The destructive pathogen causing anthracnose of Ca. oleifera is in the Colletotrichum gloeosporioides species complex (Li et al. 2014), which is the causal agent of anthracnose disease on a wide range of subtropical and tropical agricultural crops and tree species in forests (Freeman et al. 1996). The taxonomy of Colletotrichum species has mainly relied on morphological characters and host range in the past (Hyde et al. 2009; Sutton 1980; von Arx 1957), such as conidial, conidiophore, and acervuli morphology (Freeman et al. 2000) and benomyl sensitivity (Valero et al. 2010). However, morphological differences are not sufficient to separate Colletotrichum species because there are variations for the same species when grown in the laboratory and the field under different growth conditions. Hence, molecular techniques are needed to differentiate Colletotrichum species and to examine genetic variation within and between species and populations (Cai et al. 2009; Hyde et al. 2009). Previous reports chiefly used the internal transcribed spacer (ITS) region of ribosomal DNA to separate Colletotrichum species (Freeman et al. 2000), but ITS alone was insufficient for distinguishing many closely related Colletotrichum species (Cannon et al. 2012; Damm et al. 2009; Weir et al. 2012). Multilocus markers, such as actin (ACT), β-tubulin (TUB2), chitin synthase 1 (CHSI), calmodulin (CAL), and glyceraldehyde-3-phosphate dehydrogenase (GAPDH) genes, have been used to resolve relationships among Colletotrichum species. For the C. gloeosporioides species complex, 22 species plus one subspecies have been accepted within this species complex using multilocus phylogenetic analyses together with morphological characteristics (Weir et al. 2012).

    Based on recent progress in the classification of the C. gloeosporioides species complex and the lack of systematic information on the identity and characteristics of isolates causing tea-oil tree anthracnose in China, the objectives of this study were as follows: (i) identify the prevalence of Colletotrichum spp. associated with tea-oil tree anthracnose in the major production provinces in China based on morphology and phylogenetic analyses using multilocus sequences; (ii) examine virulence of different isolates and whether there are pathogenicity differences following the procedures as outlined through Koch’s postulates; and (iii) investigate phylogenetic relationships among isolates of Colletotrichum spp. from tea-oil tree using sequences of ITS, ACT, TUB2, CHSI, CAL, and GAPDH.

    Materials and Methods

    Fungal isolation.

    Leaves and immature fruits of Ca. oleifera with typical symptoms of anthracnose were collected from the main tea-oil camellia production fields of eight provinces in southern China, including Anhui, Fujian, Guangdong, Guangxi, Hubei, Hunan, Jiangxi, and Zhejiang, respectively. Small sections (3 × 3 mm) were cut from the margins of infected tissues and surface sterilized in 75% ethanol for 30 s, then sterilized in 5% (vol/vol) sodium hypochlorite for 1 min, followed by three rinses with sterilized water, and finally dried on sterilized filter paper (Photita et al. 2005). The sections were then plated onto potato dextrose agar (PDA; 20% diced potato, 2% glucose, 1.5% agar, and distilled water) plates and incubated at 25°C. Fungal growth was examined daily for up to 6 days. Isolates were then transferred aseptically to fresh PDA and purified by single-spore culturing. All fungal isolates were placed on PDA slants and stored at 4°C.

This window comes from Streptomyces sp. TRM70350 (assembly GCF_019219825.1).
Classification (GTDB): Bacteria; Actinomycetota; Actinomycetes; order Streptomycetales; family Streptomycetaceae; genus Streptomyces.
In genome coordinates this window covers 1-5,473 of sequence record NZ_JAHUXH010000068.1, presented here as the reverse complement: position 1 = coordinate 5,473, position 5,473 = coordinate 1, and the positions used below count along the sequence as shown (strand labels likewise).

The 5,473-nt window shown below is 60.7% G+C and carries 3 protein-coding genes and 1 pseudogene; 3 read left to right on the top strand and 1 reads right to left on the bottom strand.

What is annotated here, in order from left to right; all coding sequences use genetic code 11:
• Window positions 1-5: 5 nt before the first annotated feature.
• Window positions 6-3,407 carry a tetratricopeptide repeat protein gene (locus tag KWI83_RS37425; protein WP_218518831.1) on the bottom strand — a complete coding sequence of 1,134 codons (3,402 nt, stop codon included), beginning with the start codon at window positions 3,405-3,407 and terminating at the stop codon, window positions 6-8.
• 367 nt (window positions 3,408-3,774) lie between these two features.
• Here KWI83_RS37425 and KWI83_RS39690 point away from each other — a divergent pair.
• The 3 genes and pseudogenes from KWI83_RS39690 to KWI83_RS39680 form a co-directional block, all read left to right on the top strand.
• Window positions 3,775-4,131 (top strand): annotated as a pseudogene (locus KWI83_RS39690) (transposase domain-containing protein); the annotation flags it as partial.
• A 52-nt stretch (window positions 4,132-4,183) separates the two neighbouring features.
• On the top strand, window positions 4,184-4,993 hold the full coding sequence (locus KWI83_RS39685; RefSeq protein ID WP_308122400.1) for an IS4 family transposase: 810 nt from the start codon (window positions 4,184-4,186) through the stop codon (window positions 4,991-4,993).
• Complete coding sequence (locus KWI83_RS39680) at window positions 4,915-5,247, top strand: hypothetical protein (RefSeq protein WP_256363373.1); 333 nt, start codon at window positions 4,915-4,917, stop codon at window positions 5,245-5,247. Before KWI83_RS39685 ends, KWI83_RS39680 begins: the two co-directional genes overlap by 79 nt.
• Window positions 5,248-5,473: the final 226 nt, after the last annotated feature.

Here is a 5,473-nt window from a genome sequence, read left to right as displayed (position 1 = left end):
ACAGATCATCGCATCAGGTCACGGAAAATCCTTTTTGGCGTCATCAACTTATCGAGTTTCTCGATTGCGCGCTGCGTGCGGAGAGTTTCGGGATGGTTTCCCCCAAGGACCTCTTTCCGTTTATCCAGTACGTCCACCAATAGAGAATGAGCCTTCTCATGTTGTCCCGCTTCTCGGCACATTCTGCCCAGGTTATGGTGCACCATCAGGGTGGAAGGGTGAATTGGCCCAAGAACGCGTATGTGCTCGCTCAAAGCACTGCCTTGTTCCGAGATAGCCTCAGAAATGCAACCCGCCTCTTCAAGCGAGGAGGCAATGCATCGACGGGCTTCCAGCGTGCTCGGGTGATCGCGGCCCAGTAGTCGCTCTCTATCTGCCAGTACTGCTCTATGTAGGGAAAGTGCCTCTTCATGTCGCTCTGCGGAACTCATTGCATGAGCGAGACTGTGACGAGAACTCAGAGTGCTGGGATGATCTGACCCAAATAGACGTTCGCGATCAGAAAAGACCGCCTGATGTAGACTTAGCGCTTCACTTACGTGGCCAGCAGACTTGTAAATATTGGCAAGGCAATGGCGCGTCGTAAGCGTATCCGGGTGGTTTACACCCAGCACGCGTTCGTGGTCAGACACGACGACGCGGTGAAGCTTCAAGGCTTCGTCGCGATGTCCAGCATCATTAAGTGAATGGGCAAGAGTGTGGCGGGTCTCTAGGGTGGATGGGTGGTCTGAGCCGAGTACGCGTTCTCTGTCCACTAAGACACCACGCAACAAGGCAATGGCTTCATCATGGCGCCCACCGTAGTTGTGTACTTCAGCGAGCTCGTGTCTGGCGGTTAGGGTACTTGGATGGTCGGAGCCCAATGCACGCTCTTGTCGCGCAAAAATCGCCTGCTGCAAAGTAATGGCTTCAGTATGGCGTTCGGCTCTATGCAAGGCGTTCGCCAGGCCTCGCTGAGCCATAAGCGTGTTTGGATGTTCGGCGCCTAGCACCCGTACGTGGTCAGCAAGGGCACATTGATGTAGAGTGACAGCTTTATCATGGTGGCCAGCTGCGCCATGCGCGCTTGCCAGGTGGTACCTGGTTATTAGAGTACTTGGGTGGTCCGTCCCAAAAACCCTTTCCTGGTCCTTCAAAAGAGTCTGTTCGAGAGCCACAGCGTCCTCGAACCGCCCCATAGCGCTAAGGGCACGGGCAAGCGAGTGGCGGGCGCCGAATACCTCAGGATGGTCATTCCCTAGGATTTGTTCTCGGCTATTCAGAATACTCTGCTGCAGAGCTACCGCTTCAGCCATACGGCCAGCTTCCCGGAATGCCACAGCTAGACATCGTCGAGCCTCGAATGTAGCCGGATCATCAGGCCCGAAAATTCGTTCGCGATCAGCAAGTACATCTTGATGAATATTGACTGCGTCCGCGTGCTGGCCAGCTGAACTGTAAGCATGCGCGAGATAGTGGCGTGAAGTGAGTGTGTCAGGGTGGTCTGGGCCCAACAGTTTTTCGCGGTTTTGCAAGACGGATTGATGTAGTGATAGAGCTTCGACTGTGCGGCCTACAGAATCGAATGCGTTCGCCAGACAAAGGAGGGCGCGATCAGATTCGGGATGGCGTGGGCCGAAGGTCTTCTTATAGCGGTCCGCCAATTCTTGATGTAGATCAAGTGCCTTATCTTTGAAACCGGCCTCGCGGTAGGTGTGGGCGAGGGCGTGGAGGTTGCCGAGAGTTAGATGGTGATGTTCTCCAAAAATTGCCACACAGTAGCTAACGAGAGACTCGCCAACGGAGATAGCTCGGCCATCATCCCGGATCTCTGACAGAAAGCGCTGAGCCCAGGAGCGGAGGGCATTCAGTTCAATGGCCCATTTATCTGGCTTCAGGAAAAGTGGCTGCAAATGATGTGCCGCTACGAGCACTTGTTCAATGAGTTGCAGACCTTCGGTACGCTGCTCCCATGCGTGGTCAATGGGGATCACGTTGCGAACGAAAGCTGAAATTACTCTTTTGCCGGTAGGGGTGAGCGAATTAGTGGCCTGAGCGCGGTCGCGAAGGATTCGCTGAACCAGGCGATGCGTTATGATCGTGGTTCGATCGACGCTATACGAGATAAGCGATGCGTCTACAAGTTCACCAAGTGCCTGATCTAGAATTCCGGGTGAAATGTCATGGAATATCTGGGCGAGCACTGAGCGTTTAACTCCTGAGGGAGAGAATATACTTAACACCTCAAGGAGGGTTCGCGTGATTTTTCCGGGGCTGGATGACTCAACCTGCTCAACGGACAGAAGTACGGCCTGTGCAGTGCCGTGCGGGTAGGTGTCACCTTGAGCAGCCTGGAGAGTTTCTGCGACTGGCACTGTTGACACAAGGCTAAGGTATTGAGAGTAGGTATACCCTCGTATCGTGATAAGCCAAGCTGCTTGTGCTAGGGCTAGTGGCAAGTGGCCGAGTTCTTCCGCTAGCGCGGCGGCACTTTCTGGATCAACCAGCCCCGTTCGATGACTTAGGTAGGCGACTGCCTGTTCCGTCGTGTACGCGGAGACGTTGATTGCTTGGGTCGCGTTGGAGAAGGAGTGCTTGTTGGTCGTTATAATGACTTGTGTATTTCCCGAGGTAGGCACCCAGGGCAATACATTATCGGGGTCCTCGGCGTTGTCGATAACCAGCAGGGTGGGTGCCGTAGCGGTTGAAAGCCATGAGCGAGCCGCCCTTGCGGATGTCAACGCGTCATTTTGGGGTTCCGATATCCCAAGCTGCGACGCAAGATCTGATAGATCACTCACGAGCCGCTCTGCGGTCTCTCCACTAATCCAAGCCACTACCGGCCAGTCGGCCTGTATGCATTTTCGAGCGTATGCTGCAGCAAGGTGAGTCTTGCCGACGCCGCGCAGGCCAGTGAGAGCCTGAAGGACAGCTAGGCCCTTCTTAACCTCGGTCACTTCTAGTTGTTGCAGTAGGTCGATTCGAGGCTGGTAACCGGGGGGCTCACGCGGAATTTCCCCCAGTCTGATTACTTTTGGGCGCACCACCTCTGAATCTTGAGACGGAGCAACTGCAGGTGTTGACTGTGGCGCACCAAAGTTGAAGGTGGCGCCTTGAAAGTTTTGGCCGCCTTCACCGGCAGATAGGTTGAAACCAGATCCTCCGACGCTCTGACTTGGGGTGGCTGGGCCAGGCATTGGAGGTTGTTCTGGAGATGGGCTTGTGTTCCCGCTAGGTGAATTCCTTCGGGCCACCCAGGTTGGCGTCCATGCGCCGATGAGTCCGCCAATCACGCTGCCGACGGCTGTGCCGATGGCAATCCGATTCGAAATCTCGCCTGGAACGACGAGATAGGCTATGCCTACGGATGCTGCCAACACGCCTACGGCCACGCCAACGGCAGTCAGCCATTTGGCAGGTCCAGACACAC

Morphological and cultural characterization.

    Isolates were cultured on PDA plates at 25°C for 5 days. Agar plugs (6 mm in diameter) were aseptically cut from the periphery of actively growing cultures, transferred to the center of each 9-mm-diameter PDA plate, and incubated at 25°C. Four replicate cultures of each isolate were investigated. Colony diameters were measured from 3 to 7 days and used to calculate the hyphal growth rate (in millimeters per day). The colony size and color of the conidial masses was also recorded.

    After 10 days, most isolates produced conidia. For some nonsporulating isolates, sporulation on PDA was induced using the method of blocking mycelium as described by Peng and Shishiyama (1988). The size and shape of 30 conidia per isolate was recorded. Appressoria were induced by inoculation with conidia in two drops of distilled water on plastic coverslips inside Petri dishes containing moistened filter paper with sterile distilled water, which were incubated at 25°C in darkness (Prihastuti et al. 2009; Yang et al. 2009). After 24 h, appressoria were formed at the ends of germ tubes and then measured. Conidia and appressoria were observed with a Nikon Eclipse 80i microscope using differential interference contrast illumination.